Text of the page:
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Community Advocates Push for Marijuana Legalization in NY

Nine states and the District of Columbia have passed laws legalizing recreational marijuana. (@katebilyeu via Twenty20)
Nine states and the District of Columbia have passed laws legalizing recreational marijuana. (@katebilyeu via Twenty20)
May 8, 2018

ALBANY, New York – Marijuana legalization is a racial and economic justice issue - that's the message state legislators and community advocates are delivering in Albany today. Despite decriminalization, New York has been the marijuana arrest capital of the nation, with sharp racial disparities in arrests and sentencing.

But, this year, legalization is an issue in the gubernatorial primary and the election this fall, with most candidates actively supporting legalization.

Chris Alexander, policy coordinator with the Drug Policy Alliance, points out that if the Marijuana Regulation and Taxation Act becomes law, it would make New York the 10th state to legalize adult recreational use.

"Passage of such an incredible piece of legislation here in this state will show the other states across the country that there is an opportunity to change course on this issue, and that is the right decision to make at this time," he explains.

Although Gov. Andrew Cuomo has not endorsed legalization, he has advocated for decriminalizing marijuana to reduce pot-related arrests.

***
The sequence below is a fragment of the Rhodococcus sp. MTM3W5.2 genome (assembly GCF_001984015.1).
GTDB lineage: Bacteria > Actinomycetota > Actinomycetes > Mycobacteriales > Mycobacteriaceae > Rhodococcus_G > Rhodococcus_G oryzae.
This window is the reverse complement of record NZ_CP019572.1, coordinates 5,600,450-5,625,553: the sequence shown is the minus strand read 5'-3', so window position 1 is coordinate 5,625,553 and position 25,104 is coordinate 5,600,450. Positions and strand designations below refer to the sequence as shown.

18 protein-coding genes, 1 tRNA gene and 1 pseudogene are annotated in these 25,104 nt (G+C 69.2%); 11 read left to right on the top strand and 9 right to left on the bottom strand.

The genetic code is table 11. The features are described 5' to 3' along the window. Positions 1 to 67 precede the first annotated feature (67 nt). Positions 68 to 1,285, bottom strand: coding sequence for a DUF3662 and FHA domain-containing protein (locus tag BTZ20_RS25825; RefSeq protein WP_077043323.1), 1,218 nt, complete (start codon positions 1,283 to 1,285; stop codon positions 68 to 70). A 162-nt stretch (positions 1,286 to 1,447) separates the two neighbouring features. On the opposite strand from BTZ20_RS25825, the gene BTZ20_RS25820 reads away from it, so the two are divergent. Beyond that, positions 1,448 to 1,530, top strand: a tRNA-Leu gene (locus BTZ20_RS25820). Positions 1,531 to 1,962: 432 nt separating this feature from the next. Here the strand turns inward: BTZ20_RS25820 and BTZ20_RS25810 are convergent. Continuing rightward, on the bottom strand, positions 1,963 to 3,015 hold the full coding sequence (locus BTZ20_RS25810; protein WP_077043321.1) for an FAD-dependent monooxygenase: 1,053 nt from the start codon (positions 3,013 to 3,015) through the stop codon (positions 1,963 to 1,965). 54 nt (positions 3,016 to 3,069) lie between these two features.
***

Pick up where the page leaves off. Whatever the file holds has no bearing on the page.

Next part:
Alexander says years of research have debunked the claim that using marijuana leads to use of harder drugs. And experience in states that have legalized its use shows that other fears, such as enticing young people to smoke marijuana, are unfounded as well.

"In fact, what we found is that taking marijuana and putting it into stores where people are forced to ask for identification before purchasing, we're actually providing a greater level of control than we thought we had under prohibition," he notes.

He also notes that legalization also would bring in significant tax revenue for the state.

Alexander adds that the industry is growing, and the focus is no longer on "if" but "how" legalization will take place. That "how" includes creating new policies to benefit communities.

"Sensible policies that really work to undo some of the harm that prohibition has caused, like reinvesting in communities and clearing people's records for marijuana-related offenses," he says.

The Marijuana Regulation and Taxation Act was introduced in the Legislature last year and was referred to the Senate Finance Committee and Assembly Codes Committee in January.

Andrea Sears, Public News Service - NY